The Math Book
The Math Book is written by Clifford A. Pickover and it is an excellent book which puts the different major discoveries in mathematics in chronological order. The book was an awesome and easy skim through book because half the pages contain short summaries of mathematical discoveries and half the pages contain pictures related to those discoveries. There were 250 million different discoveries mentioned in The Math Book and they range from 150 Million BC to 2007.
I did not read each and every discovery that this book discussed but while skimming through I did stop for a few that caught my attention. Enjoy!
Ant Odometer (150 Million BC)
> A type of ant called the cataglyphis fortis would travel immense distances and were able to return to the nest using a direct route. It was believed there was a built in "computer" that functioned as a pedometer. Researchers then studied the effects of either giving the ant stilts or amputating their legs to study the results. Results showed that ants with stilts traveled passed the nest, while ants with amputated legs didn't reach the nest. Another interesting result was that if the ant started with modified legs, the journey back to the nest could be completed.
Wheat on a Chessboard (1256)
> This was used for centuries to demonstrate the nature of geometric growth/progression
> It is the earliest mention of chess in puzzles
> Basically each square multiplies by the number of grain in the prior square and therefore each square has 2^n number of grains
> If the the number of grains on a chessboard were put onto trains, that train would be able to reach 1000 times around the Earth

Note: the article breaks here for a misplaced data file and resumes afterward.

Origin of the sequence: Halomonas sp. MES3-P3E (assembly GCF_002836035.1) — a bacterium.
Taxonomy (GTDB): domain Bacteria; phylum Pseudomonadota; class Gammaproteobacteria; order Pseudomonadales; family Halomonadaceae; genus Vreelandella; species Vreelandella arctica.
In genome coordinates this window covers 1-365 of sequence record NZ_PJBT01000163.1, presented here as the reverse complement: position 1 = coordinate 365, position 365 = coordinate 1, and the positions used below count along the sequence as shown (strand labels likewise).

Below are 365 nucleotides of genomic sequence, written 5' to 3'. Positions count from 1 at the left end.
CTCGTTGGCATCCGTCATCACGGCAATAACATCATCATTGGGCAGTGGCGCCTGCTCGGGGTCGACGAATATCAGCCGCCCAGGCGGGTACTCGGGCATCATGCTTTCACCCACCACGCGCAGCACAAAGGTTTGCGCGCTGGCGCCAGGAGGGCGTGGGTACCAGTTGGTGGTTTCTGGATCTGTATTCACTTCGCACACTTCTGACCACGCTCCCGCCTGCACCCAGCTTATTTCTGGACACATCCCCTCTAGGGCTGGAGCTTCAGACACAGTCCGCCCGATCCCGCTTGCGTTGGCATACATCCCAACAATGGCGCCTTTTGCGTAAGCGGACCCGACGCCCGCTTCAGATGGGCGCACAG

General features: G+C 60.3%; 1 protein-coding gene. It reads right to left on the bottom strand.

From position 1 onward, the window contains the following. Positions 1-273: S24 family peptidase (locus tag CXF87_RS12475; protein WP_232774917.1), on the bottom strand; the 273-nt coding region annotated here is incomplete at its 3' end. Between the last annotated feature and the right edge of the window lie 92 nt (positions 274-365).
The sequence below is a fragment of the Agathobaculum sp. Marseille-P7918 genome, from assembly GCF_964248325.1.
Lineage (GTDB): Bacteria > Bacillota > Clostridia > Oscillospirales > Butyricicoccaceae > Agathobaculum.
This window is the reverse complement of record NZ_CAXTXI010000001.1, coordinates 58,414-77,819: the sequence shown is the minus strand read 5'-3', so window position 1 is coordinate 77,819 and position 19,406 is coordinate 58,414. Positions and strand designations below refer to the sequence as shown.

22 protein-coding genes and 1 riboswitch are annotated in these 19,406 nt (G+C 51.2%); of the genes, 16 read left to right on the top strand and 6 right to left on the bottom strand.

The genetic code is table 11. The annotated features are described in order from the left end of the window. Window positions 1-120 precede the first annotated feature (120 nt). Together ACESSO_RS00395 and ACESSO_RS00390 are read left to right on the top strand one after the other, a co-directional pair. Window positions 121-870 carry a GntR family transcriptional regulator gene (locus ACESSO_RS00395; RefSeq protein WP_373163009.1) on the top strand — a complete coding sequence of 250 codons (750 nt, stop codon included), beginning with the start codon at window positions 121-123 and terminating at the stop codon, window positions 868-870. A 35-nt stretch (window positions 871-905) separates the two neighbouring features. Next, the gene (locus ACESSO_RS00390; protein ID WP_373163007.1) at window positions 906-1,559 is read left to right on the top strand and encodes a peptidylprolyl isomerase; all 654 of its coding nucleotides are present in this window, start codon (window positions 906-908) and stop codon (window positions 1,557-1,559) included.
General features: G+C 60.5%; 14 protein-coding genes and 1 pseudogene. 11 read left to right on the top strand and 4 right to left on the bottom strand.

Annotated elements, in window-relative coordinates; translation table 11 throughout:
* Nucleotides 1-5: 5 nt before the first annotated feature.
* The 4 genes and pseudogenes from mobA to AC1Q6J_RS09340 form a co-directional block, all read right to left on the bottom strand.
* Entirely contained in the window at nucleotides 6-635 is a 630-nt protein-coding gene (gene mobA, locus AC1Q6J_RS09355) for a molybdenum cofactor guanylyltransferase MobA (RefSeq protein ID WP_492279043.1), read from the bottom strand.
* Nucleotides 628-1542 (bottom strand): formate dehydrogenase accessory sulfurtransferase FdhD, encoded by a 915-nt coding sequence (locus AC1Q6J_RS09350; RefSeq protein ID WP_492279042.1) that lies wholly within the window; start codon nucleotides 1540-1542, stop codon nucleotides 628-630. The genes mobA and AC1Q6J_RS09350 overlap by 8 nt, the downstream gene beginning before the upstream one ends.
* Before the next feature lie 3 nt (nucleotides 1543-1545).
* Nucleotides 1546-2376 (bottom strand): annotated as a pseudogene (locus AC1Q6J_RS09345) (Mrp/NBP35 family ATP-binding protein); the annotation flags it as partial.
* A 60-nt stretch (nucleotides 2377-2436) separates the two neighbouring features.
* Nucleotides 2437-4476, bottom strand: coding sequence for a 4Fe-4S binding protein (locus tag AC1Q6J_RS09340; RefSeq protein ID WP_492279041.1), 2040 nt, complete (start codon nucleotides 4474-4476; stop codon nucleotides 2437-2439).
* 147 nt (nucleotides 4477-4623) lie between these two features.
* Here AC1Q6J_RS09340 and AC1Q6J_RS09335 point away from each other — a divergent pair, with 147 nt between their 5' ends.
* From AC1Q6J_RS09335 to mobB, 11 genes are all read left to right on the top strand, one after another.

Prisoner's Dilemma (1950)
> The following scenario is given:
You have two suspects that are to be tried. If both suspects confess, the punishment is five years of wandering in a desert. If only one suspect confesses, the confessor is free to go and the other is doomed to crawling/eating the dust for 30 years. If neither suspects confess the punishment is just six months wandering in the desert. The most forward solution to this problem is that neither suspect should confess and you would get the least lengthy term. However, research done to analyze the non-zero-sum-squares shows that the suspects are more likely to both confess in the hopes the other doesn't so they can achieve freedom. This study in mathematics helped in a number of other fields including psychology, sociology, biology, political science, and economics.
Again, those are just a few major milestones which struck my interest in my skim through. I think this book would be great for any audience. It is a very easy read and it is quite interesting to see how some of our everyday things came from these mathematical concepts. I think the most interesting thing about this book is that there are concepts addressed in here that seem so miniscule but when you think about if that concept wasn't discovered, it could change the way you think about life!